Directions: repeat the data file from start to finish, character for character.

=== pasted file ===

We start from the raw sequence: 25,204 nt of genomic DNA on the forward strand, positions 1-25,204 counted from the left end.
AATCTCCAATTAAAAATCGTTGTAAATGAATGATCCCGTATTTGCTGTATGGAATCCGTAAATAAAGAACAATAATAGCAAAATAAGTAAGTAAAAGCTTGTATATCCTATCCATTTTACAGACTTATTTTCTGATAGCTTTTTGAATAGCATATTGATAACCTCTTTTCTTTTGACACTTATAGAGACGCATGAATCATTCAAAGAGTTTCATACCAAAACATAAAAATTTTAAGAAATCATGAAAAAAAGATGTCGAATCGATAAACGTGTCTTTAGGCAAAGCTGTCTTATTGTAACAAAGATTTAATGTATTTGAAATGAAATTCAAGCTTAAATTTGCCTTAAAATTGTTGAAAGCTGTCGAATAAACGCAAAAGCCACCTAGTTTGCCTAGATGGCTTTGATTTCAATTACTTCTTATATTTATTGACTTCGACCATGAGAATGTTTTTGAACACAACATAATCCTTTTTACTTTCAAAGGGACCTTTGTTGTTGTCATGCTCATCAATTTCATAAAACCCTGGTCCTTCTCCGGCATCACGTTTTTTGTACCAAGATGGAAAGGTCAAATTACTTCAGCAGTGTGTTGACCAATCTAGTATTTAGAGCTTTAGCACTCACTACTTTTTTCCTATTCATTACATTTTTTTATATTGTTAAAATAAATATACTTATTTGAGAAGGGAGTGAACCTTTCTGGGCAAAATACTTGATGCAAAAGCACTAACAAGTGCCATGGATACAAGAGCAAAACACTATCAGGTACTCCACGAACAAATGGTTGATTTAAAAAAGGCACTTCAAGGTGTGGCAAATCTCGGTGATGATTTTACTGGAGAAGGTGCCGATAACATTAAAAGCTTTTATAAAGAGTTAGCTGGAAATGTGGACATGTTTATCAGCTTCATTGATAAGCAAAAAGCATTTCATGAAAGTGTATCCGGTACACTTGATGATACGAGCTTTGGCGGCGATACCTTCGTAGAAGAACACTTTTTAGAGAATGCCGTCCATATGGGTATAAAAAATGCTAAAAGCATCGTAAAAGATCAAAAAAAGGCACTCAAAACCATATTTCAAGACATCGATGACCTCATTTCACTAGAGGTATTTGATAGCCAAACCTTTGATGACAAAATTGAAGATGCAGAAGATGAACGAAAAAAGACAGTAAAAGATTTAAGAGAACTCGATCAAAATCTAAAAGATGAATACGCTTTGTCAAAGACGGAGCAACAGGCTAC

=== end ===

We start from the raw sequence: 25,204 nt of genomic DNA on the forward strand, positions 1-25,204 counted from the left end.
AATCTCCAATTAAAAATCGTTGTAAATGAATGATCCCGTATTTGCTGTATGGAATCCGTAAATAAAGAACAATAATAGCAAAATAAGTAAGTAAAAGCTTGTATATCCTATCCATTTTACAGACTTATTTTCTGATAGCTTTTTGAATAGCATATTGATAACCTCTTTTCTTTTGACACTTATAGAGACGCATGAATCATTCAAAGAGTTTCATACCAAAACATAAAAATTTTAAGAAATCATGAAAAAAAGATGTCGAATCGATAAACGTGTCTTTAGGCAAAGCTGTCTTATTGTAACAAAGATTTAATGTATTTGAAATGAAATTCAAGCTTAAATTTGCCTTAAAATTGTTGAAAGCTGTCGAATAAACGCAAAAGCCACCTAGTTTGCCTAGATGGCTTTGATTTCAATTACTTCTTATATTTATTGACTTCGACCATGAGAATGTTTTTGAACACAACATAATCCTTTTTACTTTCAAAGGGACCTTTGTTGTTGTCATGCTCATCAATTTCATAAAACCCTGGTCCTTCTCCGGCATCACGTTTTTTGTACCAAGATGGAAAGGTCAAATTACTTCAGCAGTGTGTTGACCAATCTAGTATTTAGAGCTTTAGCACTCACTACTTTTTTCCTATTCATTACATTTTTTTATATTGTTAAAATAAATATACTTATTTGAGAAGGGAGTGAACCTTTCTGGGCAAAATACTTGATGCAAAAGCACTAACAAGTGCCATGGATACAAGAGCAAAACACTATCAGGTACTCCACGAACAAATGGTTGATTTAAAAAAGGCACTTCAAGGTGTGGCAAATCTCGGTGATGATTTTACTGGAGAAGGTGCCGATAACATTAAAAGCTTTTATAAAGAGTTAGCTGGAAATGTGGACATGTTTATCAGCTTCATTGATAAGCAAAAAGCATTTCATGAAAGTGTATCCGGTACACTTGATGATACGAGCTTTGGCGGCGATACCTTCGTAGAAGAACACTTTTTAGAGAATGCCGTCCATATGGGTATAAAAAATGCTAAAAGCATCGTAAAAGATCAAAAAAAGGCACTCAAAACCATATTTCAAGACATCGATGACCTCATTTCACTAGAGGTATTTGATAGCCAAACCTTTGATGACAAAATTGAAGATGCAGAAGATGAACGAAAAAAGACAGTAAAAGATTTAAGAGAACTCGATCAAAATCTAAAAGATGAATACGCTTTGTCAAAGACGGAGCAACAGGCTAC